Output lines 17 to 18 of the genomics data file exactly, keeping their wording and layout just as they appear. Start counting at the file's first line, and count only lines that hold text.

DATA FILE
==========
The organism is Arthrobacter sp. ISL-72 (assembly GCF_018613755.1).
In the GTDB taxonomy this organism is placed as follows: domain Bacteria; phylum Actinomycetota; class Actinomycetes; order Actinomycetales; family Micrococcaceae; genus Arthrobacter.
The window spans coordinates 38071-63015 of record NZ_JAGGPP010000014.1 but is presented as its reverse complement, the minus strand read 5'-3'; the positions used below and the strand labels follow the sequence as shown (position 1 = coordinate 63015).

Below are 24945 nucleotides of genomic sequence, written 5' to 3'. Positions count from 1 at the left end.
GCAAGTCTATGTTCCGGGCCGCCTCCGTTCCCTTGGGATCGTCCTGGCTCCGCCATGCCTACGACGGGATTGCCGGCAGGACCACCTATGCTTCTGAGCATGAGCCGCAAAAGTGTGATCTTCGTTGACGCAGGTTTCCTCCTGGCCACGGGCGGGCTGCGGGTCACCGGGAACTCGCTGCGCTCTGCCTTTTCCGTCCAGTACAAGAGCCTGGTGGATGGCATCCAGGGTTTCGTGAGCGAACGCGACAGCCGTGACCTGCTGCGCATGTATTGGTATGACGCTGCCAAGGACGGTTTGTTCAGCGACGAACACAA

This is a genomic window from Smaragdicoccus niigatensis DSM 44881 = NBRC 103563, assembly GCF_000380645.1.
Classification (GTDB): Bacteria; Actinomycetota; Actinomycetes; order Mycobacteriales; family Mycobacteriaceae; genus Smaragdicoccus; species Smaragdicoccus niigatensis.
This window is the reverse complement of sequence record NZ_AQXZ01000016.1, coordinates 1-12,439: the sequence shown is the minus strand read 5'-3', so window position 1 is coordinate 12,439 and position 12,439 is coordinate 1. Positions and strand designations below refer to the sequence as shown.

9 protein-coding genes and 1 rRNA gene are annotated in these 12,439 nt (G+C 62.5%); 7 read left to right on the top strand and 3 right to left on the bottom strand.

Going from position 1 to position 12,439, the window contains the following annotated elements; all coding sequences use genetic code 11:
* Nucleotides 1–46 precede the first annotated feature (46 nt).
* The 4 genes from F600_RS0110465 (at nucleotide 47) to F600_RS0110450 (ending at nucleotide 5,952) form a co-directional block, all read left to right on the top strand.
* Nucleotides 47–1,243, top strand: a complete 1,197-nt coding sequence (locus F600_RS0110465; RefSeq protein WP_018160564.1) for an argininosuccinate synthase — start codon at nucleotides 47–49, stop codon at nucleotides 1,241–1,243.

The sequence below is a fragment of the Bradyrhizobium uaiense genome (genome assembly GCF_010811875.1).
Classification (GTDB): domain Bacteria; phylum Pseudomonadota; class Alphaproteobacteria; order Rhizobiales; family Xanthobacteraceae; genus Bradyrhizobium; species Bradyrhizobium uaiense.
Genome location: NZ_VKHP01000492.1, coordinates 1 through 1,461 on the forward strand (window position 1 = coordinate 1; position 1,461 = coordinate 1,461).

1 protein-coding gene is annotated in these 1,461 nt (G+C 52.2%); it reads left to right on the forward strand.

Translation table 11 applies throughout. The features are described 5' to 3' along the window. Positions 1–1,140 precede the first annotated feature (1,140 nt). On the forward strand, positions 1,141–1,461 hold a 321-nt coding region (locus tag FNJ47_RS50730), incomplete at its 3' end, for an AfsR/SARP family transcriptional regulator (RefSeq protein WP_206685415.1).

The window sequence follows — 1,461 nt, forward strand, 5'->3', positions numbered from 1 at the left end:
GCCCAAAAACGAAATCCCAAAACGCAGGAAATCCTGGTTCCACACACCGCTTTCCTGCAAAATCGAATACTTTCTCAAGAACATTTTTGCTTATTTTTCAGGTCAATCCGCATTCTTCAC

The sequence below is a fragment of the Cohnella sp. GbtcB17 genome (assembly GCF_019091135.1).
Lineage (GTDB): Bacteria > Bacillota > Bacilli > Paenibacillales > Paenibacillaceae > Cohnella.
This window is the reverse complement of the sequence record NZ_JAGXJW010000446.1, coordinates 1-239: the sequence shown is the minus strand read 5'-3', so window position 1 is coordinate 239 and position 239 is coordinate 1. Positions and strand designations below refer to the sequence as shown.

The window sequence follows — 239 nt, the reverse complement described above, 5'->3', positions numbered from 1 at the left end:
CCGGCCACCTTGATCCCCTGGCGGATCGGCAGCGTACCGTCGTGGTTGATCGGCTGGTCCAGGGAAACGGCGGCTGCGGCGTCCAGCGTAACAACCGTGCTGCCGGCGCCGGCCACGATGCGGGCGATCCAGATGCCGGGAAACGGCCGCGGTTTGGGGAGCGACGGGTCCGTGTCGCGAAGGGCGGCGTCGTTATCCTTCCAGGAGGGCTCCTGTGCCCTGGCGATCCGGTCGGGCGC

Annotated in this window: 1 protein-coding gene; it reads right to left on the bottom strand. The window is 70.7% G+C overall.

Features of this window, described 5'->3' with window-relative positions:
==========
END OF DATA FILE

1 protein-coding gene is annotated in these 1,461 nt (G+C 52.2%); it reads left to right on the forward strand.

Translation table 11 applies throughout. The features are described 5' to 3' along the window. Positions 1–1,140 precede the first annotated feature (1,140 nt). On the forward strand, positions 1,141–1,461 hold a 321-nt coding region (locus tag FNJ47_RS50730), incomplete at its 3' end, for an AfsR/SARP family transcriptional regulator (RefSeq protein WP_206685415.1).